Data from the US Energy Information Administration has shown that imports of crude oil by the United States from Nigeria has reached an all time low.
This is believed to be on account of the growing production of Shale oil in the US.
According to the data, the US slashed its import of Nigerian crude to 904,000 barrels and 1.74 million barrels in July and August respectively, down from 7.77 million barrels in June and a peak of 10.33 million barrels in February this year.
Similarly, total imports by the US of crude from Nigeria declined to 45.79 million barrels in the first half of this year from 55.78 million barrels in the same period last year.
Trade in Nigerian crude remained subdued on Thursday as a high volume of unsold cargoes kept buyers reluctant to step in, according to Reuters, while traders estimated that nearly a quarter of the December programme remained available.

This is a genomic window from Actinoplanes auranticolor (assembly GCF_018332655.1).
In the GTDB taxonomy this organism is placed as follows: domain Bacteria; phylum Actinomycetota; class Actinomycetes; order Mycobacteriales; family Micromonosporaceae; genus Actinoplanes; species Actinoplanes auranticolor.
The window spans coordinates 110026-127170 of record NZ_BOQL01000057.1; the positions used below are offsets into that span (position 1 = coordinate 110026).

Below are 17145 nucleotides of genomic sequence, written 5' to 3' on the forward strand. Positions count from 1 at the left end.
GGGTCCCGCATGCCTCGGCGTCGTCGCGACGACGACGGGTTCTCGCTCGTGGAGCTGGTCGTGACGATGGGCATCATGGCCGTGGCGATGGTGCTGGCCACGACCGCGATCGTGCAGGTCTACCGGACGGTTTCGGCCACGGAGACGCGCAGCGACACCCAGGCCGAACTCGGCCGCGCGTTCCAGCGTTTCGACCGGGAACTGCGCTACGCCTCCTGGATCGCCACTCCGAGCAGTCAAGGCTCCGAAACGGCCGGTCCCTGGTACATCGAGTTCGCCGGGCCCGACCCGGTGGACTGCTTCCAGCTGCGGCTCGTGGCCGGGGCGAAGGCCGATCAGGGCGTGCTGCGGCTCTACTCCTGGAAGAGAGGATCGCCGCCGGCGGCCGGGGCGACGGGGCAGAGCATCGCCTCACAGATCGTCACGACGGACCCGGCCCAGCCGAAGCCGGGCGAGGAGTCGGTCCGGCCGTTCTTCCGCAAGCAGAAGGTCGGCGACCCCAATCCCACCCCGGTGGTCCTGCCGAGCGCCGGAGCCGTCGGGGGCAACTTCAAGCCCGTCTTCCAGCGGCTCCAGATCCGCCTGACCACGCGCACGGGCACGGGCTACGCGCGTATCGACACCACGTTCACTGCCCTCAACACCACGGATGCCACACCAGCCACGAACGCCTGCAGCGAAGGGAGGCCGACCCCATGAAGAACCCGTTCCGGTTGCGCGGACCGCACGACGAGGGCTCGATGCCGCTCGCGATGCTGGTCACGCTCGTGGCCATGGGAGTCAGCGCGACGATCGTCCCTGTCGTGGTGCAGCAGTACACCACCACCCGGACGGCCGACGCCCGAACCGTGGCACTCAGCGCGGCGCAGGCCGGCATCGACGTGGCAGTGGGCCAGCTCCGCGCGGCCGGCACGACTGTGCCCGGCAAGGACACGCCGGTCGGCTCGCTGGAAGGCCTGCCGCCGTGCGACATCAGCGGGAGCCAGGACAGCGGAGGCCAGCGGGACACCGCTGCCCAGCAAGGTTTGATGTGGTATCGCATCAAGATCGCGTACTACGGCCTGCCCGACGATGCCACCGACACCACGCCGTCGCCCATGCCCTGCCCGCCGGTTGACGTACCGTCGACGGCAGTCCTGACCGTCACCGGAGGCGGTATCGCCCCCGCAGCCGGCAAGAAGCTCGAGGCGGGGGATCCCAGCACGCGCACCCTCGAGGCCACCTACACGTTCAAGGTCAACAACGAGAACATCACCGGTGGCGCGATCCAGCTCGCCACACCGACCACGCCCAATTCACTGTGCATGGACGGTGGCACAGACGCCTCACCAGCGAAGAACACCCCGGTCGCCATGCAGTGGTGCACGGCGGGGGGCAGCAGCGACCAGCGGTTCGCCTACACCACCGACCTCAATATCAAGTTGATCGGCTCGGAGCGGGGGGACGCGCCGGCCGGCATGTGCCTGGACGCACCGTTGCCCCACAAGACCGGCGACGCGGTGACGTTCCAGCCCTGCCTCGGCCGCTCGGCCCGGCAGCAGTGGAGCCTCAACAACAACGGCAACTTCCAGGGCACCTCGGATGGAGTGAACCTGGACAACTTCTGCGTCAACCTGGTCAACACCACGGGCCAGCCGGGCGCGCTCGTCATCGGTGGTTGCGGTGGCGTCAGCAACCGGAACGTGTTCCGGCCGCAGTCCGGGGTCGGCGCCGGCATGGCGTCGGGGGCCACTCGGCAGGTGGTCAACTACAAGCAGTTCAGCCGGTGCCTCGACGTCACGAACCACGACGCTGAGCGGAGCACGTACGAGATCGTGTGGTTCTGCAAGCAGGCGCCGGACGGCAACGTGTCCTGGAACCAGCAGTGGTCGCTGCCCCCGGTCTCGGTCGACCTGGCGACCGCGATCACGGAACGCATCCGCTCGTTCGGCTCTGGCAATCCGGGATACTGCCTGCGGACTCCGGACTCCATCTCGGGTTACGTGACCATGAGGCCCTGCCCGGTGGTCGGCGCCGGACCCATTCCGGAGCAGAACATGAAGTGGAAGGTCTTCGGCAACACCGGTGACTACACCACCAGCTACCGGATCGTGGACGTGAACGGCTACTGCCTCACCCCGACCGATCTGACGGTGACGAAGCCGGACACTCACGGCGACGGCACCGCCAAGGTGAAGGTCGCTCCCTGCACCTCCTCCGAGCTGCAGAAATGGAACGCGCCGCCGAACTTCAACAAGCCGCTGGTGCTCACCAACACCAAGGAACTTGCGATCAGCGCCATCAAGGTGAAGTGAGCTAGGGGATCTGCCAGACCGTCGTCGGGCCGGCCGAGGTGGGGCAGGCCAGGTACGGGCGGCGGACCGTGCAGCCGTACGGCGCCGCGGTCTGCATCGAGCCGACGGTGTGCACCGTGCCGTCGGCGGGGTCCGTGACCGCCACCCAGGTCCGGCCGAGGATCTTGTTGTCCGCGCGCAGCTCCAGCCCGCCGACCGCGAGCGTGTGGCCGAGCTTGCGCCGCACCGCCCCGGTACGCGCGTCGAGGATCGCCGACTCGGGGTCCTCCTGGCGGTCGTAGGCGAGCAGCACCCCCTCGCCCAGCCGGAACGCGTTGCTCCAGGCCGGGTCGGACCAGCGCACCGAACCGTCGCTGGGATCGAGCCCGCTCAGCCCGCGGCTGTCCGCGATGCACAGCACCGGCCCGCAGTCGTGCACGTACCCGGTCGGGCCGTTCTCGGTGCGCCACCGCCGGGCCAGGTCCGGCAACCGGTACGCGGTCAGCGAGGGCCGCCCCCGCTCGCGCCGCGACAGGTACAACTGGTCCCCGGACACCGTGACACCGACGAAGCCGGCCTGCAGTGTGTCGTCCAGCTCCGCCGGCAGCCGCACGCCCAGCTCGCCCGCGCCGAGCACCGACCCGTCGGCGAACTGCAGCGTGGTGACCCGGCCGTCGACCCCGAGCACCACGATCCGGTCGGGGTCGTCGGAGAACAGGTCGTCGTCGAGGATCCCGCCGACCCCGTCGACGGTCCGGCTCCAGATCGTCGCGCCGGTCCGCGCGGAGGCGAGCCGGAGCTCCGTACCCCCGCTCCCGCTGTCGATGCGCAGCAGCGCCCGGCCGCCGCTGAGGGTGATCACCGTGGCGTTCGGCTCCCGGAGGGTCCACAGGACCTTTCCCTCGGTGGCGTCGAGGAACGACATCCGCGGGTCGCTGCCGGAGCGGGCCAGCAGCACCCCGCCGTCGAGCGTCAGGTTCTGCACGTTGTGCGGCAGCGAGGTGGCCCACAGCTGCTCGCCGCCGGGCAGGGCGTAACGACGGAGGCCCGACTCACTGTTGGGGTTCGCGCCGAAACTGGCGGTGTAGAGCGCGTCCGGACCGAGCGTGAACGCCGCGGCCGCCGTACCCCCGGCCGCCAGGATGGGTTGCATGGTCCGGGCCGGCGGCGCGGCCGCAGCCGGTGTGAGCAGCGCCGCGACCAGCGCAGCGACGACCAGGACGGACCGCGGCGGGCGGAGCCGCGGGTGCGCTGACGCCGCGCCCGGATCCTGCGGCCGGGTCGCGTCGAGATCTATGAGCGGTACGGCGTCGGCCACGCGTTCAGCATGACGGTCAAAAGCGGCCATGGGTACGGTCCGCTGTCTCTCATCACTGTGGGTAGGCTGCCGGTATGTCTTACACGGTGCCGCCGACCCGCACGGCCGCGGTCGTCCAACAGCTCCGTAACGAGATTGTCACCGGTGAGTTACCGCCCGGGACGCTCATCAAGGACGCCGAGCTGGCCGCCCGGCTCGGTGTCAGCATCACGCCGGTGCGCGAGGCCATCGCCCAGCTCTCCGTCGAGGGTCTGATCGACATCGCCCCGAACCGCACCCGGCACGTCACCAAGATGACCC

Offers for Nigerian Qua Iboe and Bonny Light, two of the nation’s grades, hovered around $1.65 a barrel above dated Brent, down from $1.70 earlier last week.
It would recalled that the Director of the Department of Petroleum Resources, DPR, Mordecai Ladan, had last week lamented that Nigeria’s most valued crude oil customers have abandoned the country.
It was reported in September that the US Atlantic Coast imports of West African crude oil were expected to decline due to harsh arbitrage conditions made difficult by the large premium of ICE Brent futures over West Texas Intermediate, as well as strong premiums for WAF grades.
According to S&P Global Platts, Traders tracking these grades exported in the US expected WAF imports to the USAC to fall to virtually zero.